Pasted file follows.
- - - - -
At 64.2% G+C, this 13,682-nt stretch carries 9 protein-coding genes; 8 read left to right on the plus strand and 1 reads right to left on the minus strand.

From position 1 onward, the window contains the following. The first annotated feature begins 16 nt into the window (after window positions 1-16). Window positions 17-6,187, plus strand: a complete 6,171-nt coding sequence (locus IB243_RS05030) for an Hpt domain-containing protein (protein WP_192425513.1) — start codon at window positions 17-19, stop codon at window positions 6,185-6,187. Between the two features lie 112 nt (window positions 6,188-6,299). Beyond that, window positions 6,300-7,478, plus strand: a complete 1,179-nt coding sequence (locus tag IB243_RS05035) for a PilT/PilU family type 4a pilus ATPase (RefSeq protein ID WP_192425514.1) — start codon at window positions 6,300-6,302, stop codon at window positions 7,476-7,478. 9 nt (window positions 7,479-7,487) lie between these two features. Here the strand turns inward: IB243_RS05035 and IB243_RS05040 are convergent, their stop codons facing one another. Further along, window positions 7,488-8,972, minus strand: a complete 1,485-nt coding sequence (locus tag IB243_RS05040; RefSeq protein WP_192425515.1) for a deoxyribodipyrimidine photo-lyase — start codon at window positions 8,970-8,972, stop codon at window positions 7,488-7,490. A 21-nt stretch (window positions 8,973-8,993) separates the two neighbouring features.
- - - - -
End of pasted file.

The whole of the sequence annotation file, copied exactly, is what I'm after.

At 64.2% G+C, this 13,682-nt stretch carries 9 protein-coding genes; 8 read left to right on the plus strand and 1 reads right to left on the minus strand.

From position 1 onward, the window contains the following. The first annotated feature begins 16 nt into the window (after window positions 1-16). Window positions 17-6,187, plus strand: a complete 6,171-nt coding sequence (locus IB243_RS05030) for an Hpt domain-containing protein (protein WP_192425513.1) — start codon at window positions 17-19, stop codon at window positions 6,185-6,187. Between the two features lie 112 nt (window positions 6,188-6,299). Beyond that, window positions 6,300-7,478, plus strand: a complete 1,179-nt coding sequence (locus tag IB243_RS05035) for a PilT/PilU family type 4a pilus ATPase (RefSeq protein ID WP_192425514.1) — start codon at window positions 6,300-6,302, stop codon at window positions 7,476-7,478. 9 nt (window positions 7,479-7,487) lie between these two features. Here the strand turns inward: IB243_RS05035 and IB243_RS05040 are convergent, their stop codons facing one another. Further along, window positions 7,488-8,972, minus strand: a complete 1,485-nt coding sequence (locus tag IB243_RS05040; RefSeq protein WP_192425515.1) for a deoxyribodipyrimidine photo-lyase — start codon at window positions 8,970-8,972, stop codon at window positions 7,488-7,490. A 21-nt stretch (window positions 8,973-8,993) separates the two neighbouring features.